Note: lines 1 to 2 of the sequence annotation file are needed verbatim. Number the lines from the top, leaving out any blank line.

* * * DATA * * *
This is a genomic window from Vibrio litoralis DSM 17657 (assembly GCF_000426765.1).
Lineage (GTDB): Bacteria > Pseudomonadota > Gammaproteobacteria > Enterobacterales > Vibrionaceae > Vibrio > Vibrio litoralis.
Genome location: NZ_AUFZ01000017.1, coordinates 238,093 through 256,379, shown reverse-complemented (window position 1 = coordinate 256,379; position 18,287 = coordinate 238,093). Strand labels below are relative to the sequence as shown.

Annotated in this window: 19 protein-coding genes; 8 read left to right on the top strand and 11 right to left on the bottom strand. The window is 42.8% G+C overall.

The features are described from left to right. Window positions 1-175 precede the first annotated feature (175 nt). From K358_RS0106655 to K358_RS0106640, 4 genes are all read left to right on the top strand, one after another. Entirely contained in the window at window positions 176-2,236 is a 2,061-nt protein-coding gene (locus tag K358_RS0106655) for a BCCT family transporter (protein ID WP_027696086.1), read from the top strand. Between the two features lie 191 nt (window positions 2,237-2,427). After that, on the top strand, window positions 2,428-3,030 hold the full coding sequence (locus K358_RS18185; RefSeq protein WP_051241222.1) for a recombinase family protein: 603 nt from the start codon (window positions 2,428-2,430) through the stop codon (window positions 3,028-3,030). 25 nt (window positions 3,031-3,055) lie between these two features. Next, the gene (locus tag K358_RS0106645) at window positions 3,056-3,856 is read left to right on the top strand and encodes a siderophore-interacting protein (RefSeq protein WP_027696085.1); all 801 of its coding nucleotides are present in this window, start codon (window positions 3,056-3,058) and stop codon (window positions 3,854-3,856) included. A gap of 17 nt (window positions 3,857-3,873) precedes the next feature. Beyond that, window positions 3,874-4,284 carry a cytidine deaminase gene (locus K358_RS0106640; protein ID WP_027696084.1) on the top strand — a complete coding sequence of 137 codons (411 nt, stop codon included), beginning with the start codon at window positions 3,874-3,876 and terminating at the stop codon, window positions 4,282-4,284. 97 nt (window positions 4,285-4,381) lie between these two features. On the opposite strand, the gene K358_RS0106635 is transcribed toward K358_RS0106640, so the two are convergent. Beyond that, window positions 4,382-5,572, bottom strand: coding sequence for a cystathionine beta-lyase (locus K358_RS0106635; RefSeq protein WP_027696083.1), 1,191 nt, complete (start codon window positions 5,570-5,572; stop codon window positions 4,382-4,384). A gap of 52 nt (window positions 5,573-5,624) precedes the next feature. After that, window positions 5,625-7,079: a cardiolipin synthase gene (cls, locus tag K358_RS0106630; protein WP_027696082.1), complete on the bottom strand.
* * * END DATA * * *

This is a genomic window from Vibrio litoralis DSM 17657 (assembly GCF_000426765.1).
Lineage (GTDB): Bacteria > Pseudomonadota > Gammaproteobacteria > Enterobacterales > Vibrionaceae > Vibrio > Vibrio litoralis.